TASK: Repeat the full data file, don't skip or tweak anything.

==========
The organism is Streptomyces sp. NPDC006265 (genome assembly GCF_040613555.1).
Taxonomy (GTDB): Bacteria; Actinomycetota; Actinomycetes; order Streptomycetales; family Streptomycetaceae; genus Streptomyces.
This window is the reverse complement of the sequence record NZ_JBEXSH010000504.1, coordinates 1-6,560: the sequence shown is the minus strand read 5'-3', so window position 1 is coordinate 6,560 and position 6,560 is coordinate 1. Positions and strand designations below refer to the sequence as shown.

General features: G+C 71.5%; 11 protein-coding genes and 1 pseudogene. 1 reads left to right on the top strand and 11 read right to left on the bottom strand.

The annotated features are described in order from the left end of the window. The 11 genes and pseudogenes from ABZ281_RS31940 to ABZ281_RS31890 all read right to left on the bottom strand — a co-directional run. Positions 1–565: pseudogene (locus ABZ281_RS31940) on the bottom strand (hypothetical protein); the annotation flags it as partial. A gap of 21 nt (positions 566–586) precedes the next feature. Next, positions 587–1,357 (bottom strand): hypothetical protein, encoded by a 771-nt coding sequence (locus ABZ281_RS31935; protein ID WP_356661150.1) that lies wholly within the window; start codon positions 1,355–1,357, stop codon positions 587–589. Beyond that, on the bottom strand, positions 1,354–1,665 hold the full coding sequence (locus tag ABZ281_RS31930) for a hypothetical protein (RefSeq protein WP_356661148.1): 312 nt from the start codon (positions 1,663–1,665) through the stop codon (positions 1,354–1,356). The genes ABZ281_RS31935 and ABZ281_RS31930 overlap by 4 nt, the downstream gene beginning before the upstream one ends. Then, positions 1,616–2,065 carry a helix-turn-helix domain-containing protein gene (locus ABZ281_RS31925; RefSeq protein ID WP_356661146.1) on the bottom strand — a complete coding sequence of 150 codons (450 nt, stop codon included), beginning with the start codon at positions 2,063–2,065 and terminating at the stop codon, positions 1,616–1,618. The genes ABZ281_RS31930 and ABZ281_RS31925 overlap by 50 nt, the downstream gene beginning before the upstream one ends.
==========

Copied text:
The organism is Streptomyces sp. NPDC006265 (genome assembly GCF_040613555.1).
Taxonomy (GTDB): Bacteria; Actinomycetota; Actinomycetes; order Streptomycetales; family Streptomycetaceae; genus Streptomyces.
This window is the reverse complement of the sequence record NZ_JBEXSH010000504.1, coordinates 1-6,560: the sequence shown is the minus strand read 5'-3', so window position 1 is coordinate 6,560 and position 6,560 is coordinate 1. Positions and strand designations below refer to the sequence as shown.

General features: G+C 71.5%; 11 protein-coding genes and 1 pseudogene. 1 reads left to right on the top strand and 11 read right to left on the bottom strand.

The annotated features are described in order from the left end of the window. The 11 genes and pseudogenes from ABZ281_RS31940 to ABZ281_RS31890 all read right to left on the bottom strand — a co-directional run. Positions 1–565: pseudogene (locus ABZ281_RS31940) on the bottom strand (hypothetical protein); the annotation flags it as partial. A gap of 21 nt (positions 566–586) precedes the next feature. Next, positions 587–1,357 (bottom strand): hypothetical protein, encoded by a 771-nt coding sequence (locus ABZ281_RS31935; protein ID WP_356661150.1) that lies wholly within the window; start codon positions 1,355–1,357, stop codon positions 587–589. Beyond that, on the bottom strand, positions 1,354–1,665 hold the full coding sequence (locus tag ABZ281_RS31930) for a hypothetical protein (RefSeq protein WP_356661148.1): 312 nt from the start codon (positions 1,663–1,665) through the stop codon (positions 1,354–1,356). The genes ABZ281_RS31935 and ABZ281_RS31930 overlap by 4 nt, the downstream gene beginning before the upstream one ends. Then, positions 1,616–2,065 carry a helix-turn-helix domain-containing protein gene (locus ABZ281_RS31925; RefSeq protein ID WP_356661146.1) on the bottom strand — a complete coding sequence of 150 codons (450 nt, stop codon included), beginning with the start codon at positions 2,063–2,065 and terminating at the stop codon, positions 1,616–1,618. The genes ABZ281_RS31930 and ABZ281_RS31925 overlap by 50 nt, the downstream gene beginning before the upstream one ends.